Yosemite has been on my Macs at home and at work for almost a month now. I’m not alone in having installed it: by the end of October Yosemite was reportedly on one in five Macs. Chances are it’s already on your Mac.

I've spend much of the last three weeks trying to get familiar with the new Mac operating system. You can read my complete review of Yosemite here. Using Yosemite has been good, some of the time, but it's not been without issue. There have been occasions when I have felt like a beta tester as I tried to get certain features to work. But there have been other times when new tools and user interface elements have brightened up my day.

And here’s what is coming in the next version of OS X...

The best things about Yosemite

There is plenty to like about Yosemite, here are some of my favourite features:

1. I quickly switched from dropping files I planned to work on at home into DropBox, to using iCloud Drive. I even finally decided to pay a little bit more to upgrade to 20GB for 79p a month (having spent the past few years pruning my iCloud backup to keep it below the 5GB).

2. In Safari clicking on the URL bar to bring up a quick shortcut to my favourites is useful, as is the handy Tab View that shows thumbnails of all the tabs I have open.

3. Notification Centre is now useful, instead of annoying, thanks to Widgets. Right now there aren’t many to choose from, but that’s likely to change over the next few days and weeks. And separating out the Today view was a genius move.  

4. There are also some handy new things in Spotlight, like the ability to perform quick calculations and conversions. Never again will I need to go to Xe.com every time I want to convert US dollars to pounds.

5. Calendar is a little more intelligent, autocompleting attendees if you create a regular event. There’s also a lot more space for editing existing events.

6. Markup in Mail is useful but Mail Drop is more so. Along with iCloud Drive, Mail Drop means I will be using DropBox less and less.

7. And Yosemite just looks nicer than Mavericks. I know that some people don’t like the new, iOS-like, icons, but I do. Also in Yosemite’s favour is the fact that it is free and runs on seven-year-old Macs - although older machines don’t get all the new features.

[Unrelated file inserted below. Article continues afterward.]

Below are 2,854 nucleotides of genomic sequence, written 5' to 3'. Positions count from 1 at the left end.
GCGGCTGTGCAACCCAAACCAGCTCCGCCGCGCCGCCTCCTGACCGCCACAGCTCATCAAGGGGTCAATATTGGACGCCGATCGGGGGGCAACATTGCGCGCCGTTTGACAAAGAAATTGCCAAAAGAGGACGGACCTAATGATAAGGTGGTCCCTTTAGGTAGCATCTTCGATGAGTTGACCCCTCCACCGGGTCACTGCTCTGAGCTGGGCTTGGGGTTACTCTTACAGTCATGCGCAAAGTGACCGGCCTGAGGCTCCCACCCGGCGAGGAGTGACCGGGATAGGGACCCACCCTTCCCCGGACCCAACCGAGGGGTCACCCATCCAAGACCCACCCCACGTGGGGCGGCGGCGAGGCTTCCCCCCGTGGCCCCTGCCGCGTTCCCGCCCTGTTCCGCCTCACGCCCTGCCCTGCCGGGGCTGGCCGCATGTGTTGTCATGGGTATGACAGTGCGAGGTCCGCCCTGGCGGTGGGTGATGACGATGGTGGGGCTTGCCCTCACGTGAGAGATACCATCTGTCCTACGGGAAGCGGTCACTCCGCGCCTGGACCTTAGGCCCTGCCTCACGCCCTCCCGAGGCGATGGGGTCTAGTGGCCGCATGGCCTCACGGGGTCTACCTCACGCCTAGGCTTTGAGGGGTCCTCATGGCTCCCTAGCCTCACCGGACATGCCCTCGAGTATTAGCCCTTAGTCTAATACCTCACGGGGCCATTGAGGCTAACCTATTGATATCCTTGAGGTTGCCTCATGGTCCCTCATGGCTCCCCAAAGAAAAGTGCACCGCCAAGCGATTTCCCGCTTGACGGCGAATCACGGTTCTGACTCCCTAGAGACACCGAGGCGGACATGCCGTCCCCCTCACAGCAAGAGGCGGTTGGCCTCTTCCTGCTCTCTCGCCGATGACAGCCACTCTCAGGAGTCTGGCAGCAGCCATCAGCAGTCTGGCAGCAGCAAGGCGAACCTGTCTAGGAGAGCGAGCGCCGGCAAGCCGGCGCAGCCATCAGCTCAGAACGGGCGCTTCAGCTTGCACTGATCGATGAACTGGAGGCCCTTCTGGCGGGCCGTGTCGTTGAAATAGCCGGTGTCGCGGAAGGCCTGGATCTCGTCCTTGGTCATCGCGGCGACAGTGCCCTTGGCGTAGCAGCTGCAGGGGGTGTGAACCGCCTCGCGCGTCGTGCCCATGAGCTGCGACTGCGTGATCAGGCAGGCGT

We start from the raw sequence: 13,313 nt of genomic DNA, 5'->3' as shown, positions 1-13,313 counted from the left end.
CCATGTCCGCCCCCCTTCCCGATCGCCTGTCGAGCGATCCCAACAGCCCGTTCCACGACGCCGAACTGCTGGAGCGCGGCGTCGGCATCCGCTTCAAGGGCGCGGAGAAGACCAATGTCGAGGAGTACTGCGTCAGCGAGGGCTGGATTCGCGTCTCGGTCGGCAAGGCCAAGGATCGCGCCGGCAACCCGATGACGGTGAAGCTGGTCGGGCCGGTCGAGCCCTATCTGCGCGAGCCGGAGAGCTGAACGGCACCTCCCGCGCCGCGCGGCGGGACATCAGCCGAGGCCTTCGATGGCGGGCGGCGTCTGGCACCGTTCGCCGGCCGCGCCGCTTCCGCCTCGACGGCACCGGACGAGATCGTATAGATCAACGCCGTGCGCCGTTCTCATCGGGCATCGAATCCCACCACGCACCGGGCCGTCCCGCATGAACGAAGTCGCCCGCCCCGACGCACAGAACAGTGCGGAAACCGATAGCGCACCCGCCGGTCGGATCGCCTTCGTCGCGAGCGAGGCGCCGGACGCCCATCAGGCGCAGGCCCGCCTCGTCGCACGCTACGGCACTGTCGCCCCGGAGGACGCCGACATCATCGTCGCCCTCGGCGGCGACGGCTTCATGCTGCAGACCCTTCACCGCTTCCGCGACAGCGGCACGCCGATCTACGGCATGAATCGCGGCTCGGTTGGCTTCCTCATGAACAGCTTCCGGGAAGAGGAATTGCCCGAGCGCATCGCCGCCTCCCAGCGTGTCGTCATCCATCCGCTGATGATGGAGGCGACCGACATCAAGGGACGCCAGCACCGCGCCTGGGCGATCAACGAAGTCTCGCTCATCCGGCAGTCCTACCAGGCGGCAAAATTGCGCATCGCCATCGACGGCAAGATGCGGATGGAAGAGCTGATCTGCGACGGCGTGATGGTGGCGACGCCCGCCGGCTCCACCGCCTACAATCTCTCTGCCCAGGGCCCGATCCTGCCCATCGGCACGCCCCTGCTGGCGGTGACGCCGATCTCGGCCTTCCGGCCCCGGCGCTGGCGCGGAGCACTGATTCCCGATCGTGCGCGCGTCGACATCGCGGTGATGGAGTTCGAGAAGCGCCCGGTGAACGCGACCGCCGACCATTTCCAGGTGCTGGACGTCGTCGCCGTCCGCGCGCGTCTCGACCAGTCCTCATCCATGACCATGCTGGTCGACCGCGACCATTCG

Read: Yosemite tips for beginners and Yosemite tips for pros

Watch our Yosemite tips video:

The biggest Yosemite frustrations

1. In the run up to the Yosemite launch I was enthusiastic about the promised Continuity features in Yosemite that would bring the iPhone, iPad and Mac closer together and make it easier to work with, and switch between, all your Apple devices.

Unfortunately I was disappointed, at least initially, as I had some issues getting all these new features to work. For a while I felt like a beta tester trying to get AirDrop and HandOff to function as expected.  This wouldn’t be so bad except for the fact that Apple had had beta testers looking at these features for months -why didn’t they work at launch? Frustrations soon abated as the issues seemed to rectify themselves, and once I was able to use these new features some proved pretty revolutionary. Hopefully the Continuity features will work for you too.

2. Continuity wasn’t the only problem, though. Some Yosemite users are also experiencing WiFi issues. I’m one of them. I was quick to blame my network at home when I kept losing my connection to the web, rebooting the router on more than one occasion. Apple had attempted to fix the problem in the Yosemite 10.10.1 update, but unfortunately it didn't work for everyone. Read more about the Yosemite updates and the problems with WiFi here.

3. There’s another issue. A hacker with a Swedish security firm claims to have discovered a serious security hole in Yosemite that could grant an attacker root access highest to your machine. His advice for now is to use FileVault and avoid running your Mac from an admin account. Apple has said nothing but is likely at work on a fix.

As annoying as these few issues are, in general installing Yosemite has been a good experience destined to get better. It’s just frustrating that Apple released the software before all the features worked. Read our review of OS X Server (Yosemite).

Read how to customise your Mac here: How to customise your Mac desktop

Read: Yosemite versus Windows 10 comparison